Archivist group celebrates history with lecture series, discussion

October is American Archives Month, and the Society of American Archivists group on campus is commemorating the month by promoting the importance of archiving and studying history. SAA is celebrating with discussions, a lecture series and a social for those interested in archiving.

The SAA, founded in 1936, is a national organization promoting public interest in archiving on college campuses, businesses, libraries and institutions across the country.

Archiving is the preservation of printed materials, such as letters, budgets, newspapers, photographs or diaries. On the University’s campus, the Hoole Archive and Special Collections libraries house editions of the Corolla, The Crimson White and other documents from years past.

“There are always fun and unexpected artifacts in archives,” Becky Baltrusaitis, president of the University’s SAA and graduate student in library and information studies, said. “One such ‘found it in the archives’ moment happened to me when sorting through materials in the Plank Archive. I came across a signed photograph of Robert Frost.”

Baltrusaitis said archives are an important element of American society, and wants to spread the word about the importance and relevance of the archives on campus.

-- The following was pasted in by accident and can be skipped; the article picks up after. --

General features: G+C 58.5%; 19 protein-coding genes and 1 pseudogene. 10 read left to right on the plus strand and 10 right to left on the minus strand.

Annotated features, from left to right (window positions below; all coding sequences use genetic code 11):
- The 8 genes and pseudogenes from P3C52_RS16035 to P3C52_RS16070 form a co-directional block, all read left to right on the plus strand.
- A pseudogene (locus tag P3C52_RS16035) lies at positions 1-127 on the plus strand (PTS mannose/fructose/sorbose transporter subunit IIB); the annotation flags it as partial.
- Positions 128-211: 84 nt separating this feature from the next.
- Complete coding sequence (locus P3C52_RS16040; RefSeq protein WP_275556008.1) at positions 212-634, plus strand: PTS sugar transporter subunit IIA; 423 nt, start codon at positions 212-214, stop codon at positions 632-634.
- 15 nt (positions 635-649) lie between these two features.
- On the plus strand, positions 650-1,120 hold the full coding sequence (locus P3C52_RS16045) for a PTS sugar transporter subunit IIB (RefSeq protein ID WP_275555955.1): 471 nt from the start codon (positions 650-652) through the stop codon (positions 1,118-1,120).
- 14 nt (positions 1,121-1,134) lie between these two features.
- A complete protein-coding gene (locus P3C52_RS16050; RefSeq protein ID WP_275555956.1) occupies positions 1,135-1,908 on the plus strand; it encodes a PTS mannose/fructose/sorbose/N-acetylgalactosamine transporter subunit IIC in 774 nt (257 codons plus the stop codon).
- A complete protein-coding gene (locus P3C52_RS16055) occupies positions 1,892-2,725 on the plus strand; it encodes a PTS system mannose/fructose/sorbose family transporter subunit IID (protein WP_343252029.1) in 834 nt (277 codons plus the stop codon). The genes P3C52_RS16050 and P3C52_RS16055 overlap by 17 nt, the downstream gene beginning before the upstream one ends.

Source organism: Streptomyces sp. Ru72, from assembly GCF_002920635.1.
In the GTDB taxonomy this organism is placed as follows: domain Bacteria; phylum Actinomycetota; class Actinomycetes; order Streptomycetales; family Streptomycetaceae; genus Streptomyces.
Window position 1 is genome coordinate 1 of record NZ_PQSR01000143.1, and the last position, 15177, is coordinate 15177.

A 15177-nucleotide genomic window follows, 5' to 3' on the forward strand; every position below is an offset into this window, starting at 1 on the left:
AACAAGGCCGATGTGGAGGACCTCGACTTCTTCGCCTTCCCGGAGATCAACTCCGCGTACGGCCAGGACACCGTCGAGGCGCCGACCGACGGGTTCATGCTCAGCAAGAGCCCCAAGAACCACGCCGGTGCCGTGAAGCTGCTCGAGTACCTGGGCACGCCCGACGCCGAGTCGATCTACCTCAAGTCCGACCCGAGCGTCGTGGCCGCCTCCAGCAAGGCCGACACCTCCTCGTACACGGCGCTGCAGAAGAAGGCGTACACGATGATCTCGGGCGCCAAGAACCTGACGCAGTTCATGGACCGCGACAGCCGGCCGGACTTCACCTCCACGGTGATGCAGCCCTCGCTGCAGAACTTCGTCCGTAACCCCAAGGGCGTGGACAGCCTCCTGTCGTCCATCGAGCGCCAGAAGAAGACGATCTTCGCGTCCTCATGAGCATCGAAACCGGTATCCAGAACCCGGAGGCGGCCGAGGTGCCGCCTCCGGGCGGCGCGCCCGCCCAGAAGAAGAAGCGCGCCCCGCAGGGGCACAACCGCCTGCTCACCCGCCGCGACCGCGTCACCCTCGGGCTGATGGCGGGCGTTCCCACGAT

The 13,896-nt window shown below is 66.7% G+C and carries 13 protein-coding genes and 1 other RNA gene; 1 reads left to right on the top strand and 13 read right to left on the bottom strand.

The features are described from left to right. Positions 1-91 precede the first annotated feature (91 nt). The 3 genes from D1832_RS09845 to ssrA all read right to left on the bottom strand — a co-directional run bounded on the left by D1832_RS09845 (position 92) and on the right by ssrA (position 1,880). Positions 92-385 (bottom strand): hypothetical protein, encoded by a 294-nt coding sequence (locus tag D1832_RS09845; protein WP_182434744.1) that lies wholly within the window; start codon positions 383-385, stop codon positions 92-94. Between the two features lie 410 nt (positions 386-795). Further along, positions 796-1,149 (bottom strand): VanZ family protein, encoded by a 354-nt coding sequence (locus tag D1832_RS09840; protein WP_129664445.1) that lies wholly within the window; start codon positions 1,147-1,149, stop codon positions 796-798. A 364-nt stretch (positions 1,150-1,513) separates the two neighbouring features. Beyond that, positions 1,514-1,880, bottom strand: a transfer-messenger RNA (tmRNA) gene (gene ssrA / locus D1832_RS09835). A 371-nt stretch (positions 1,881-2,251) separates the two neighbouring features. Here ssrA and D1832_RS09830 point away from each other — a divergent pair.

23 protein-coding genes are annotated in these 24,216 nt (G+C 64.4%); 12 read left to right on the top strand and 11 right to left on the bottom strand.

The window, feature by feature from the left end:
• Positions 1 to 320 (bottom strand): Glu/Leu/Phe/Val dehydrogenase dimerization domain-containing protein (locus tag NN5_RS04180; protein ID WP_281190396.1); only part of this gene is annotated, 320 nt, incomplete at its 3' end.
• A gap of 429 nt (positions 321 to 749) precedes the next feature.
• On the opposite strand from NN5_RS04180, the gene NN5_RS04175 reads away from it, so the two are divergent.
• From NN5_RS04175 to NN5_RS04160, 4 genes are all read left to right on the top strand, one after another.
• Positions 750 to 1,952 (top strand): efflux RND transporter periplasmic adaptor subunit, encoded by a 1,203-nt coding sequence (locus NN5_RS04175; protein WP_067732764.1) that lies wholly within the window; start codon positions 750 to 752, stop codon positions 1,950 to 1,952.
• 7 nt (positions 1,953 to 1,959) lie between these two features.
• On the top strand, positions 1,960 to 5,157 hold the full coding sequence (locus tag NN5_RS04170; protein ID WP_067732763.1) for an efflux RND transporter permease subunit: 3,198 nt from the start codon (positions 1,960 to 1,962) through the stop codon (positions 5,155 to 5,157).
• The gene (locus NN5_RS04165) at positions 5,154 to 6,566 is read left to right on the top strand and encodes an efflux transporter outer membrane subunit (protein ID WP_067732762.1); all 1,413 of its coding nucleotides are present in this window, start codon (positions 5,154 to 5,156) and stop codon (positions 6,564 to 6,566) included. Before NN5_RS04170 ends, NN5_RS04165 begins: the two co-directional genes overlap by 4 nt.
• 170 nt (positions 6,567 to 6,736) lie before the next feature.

“Without open access, we are cut off from information on what our governing bodies are doing,” she said. “This goes against what Americans believe in and helps to keep superiors accountable to their public. There is really nothing like holding a 200-year-old letter in your hand and being able to read it and feel the history behind it.”

Stephen Deloney, vice president of SAA and graduate student in library and information studies, said archives are not just important for historians and archivists, but also for majors ranging from studio art to biology.

“Often, archives employ chemistry and biology majors to study issues of material preservation,” Deloney said. “Computer science majors increasingly need not only to preserve records of born-digital documents, but also provide access to print material through digitization.”

While archives focus on the past, Deloney said fresh perspectives are what keep archiving alive.

“While our archives may have very old material, there is nothing old about the archives profession,” he said. “We need young, creative and passionate students to get involved in the profession.”

The library and information studies program, celebrating its 40th year on campus, provides a varied course of study ranging from digital archiving to traditional methods. SAA provides networking and career opportunities to those within the program. The program gives students the chance to develop practical occupational skills that can be used in a variety of fields such as law, business and social media.

Bob Riter, faculty advisor for SAA, said archiving at the University is important in preserving our campus’s history and traditions.

“At The University of Alabama, there is a lot of great work being carried out that will help us to capture and preserve born-digital materials, as well as to use new technologies to provide wider access to analog materials through the use of online environments,” he said.

Students looking to get involved can visit the the University’s SAA Facebook page or online at lib.ua.edu.

 

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